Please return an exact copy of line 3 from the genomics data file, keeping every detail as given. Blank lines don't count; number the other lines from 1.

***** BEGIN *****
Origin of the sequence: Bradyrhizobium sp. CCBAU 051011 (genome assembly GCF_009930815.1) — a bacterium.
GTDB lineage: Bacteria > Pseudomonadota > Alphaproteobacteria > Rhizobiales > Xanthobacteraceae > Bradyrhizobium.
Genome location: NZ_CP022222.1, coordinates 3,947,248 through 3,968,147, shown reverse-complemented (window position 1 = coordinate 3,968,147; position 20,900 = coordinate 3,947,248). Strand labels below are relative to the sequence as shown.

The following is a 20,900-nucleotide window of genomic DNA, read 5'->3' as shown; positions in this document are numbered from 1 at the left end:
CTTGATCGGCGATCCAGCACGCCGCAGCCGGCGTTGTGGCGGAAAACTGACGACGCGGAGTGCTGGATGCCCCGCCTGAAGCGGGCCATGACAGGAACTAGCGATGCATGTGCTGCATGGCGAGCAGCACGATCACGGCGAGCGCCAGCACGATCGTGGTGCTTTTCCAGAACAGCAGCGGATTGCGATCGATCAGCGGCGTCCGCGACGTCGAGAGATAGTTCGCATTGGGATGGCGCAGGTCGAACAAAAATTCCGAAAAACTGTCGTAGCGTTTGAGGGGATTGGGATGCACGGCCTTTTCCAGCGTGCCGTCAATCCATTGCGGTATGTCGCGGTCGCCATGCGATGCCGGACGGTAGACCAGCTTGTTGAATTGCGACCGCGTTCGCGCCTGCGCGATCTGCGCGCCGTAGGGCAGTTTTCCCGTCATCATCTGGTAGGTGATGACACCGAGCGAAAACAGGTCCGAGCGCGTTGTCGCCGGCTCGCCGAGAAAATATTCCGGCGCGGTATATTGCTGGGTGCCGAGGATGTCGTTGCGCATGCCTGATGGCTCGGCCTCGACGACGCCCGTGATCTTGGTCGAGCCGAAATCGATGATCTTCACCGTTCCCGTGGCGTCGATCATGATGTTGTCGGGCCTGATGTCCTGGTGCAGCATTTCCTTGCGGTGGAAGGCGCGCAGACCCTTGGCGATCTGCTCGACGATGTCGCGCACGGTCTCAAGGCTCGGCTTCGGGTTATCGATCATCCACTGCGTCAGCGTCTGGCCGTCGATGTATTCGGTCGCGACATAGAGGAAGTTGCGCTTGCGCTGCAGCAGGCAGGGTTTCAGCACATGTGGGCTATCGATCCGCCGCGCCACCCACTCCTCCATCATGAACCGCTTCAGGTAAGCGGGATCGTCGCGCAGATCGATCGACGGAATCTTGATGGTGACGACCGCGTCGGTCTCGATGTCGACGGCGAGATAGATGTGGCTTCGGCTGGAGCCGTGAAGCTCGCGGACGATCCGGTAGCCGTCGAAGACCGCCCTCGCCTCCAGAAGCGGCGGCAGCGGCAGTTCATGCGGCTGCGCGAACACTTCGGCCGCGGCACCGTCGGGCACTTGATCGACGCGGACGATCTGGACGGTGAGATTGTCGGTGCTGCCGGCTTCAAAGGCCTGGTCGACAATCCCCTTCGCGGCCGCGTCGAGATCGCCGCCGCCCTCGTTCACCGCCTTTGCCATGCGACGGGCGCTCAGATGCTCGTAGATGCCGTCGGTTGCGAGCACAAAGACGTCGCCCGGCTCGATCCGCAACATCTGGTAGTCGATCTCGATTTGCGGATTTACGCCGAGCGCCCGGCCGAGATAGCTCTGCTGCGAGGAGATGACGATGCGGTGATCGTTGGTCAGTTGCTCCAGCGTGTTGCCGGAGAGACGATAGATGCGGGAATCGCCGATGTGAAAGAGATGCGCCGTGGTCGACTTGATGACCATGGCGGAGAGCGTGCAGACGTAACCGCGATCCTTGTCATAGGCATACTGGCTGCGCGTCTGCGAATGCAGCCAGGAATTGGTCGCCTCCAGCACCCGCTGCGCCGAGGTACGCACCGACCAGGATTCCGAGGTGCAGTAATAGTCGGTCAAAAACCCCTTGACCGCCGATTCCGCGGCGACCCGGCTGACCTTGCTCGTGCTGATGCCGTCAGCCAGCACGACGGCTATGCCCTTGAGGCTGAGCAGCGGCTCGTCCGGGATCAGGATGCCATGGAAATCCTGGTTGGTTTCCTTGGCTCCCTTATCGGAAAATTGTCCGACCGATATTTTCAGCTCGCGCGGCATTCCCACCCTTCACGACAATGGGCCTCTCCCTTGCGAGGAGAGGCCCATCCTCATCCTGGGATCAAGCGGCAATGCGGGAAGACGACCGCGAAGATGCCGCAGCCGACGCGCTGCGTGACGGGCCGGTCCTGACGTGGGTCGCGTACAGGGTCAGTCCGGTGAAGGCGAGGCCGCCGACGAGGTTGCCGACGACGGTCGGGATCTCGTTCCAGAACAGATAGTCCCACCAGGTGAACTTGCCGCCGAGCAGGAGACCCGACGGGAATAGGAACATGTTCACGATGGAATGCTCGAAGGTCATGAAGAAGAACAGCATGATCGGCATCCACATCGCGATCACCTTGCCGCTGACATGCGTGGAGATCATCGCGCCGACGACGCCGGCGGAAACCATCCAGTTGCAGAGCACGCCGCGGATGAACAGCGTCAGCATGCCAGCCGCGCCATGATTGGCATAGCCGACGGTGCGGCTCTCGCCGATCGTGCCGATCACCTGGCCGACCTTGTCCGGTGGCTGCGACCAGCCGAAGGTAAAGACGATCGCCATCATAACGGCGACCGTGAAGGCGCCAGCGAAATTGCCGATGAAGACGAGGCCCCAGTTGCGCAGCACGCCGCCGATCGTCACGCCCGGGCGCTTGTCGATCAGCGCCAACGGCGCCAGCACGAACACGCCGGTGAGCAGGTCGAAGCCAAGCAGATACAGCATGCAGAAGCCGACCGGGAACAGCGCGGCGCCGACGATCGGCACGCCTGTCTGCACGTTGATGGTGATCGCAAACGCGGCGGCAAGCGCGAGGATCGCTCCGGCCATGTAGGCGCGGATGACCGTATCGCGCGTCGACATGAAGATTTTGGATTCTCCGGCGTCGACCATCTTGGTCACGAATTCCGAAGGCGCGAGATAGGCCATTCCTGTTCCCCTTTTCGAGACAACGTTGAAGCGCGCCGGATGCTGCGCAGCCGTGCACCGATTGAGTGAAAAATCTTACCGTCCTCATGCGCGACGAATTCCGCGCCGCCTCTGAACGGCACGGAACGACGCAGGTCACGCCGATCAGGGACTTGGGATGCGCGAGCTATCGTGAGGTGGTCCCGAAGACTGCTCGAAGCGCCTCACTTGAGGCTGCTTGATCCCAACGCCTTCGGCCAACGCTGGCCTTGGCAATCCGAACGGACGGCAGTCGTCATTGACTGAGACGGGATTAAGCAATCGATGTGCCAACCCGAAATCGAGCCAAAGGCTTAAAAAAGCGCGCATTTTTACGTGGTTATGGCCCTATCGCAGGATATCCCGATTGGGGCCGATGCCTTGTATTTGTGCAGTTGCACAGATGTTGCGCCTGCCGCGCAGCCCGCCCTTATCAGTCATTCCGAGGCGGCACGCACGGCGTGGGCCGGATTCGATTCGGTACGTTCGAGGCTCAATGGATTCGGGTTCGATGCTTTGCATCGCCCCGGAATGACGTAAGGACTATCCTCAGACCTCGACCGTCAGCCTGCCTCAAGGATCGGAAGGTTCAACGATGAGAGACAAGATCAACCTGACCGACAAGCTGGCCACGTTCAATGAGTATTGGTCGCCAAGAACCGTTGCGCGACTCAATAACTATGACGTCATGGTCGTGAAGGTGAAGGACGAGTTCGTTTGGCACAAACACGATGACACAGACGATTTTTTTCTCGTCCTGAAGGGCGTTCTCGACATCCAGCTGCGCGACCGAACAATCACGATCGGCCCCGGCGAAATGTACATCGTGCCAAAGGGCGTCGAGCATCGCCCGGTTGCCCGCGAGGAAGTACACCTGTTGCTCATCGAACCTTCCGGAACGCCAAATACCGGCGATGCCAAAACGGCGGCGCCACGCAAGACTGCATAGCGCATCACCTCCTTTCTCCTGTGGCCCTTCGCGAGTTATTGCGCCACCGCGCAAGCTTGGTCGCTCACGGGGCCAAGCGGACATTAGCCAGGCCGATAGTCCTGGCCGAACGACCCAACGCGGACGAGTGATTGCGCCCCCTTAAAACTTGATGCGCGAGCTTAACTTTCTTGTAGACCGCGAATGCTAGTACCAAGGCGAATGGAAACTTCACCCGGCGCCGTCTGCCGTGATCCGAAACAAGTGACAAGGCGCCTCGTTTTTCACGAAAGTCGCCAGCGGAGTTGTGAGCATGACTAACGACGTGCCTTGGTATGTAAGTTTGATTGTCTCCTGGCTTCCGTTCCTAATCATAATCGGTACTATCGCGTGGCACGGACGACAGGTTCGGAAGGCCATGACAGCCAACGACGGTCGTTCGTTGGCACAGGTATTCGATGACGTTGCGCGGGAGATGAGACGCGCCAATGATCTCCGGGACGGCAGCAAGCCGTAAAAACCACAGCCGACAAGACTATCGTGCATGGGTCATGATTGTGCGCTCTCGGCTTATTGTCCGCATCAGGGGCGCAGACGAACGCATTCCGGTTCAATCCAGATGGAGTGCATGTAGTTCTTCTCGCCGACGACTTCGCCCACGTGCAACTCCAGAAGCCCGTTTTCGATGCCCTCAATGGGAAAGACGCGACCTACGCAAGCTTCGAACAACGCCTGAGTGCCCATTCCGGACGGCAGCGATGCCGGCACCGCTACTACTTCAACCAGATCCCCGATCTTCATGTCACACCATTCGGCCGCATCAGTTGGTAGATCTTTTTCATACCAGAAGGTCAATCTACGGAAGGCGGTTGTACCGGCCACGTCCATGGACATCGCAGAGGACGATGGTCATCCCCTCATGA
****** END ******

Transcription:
Genome location: NZ_CP022222.1, coordinates 3,947,248 through 3,968,147, shown reverse-complemented (window position 1 = coordinate 3,968,147; position 20,900 = coordinate 3,947,248). Strand labels below are relative to the sequence as shown.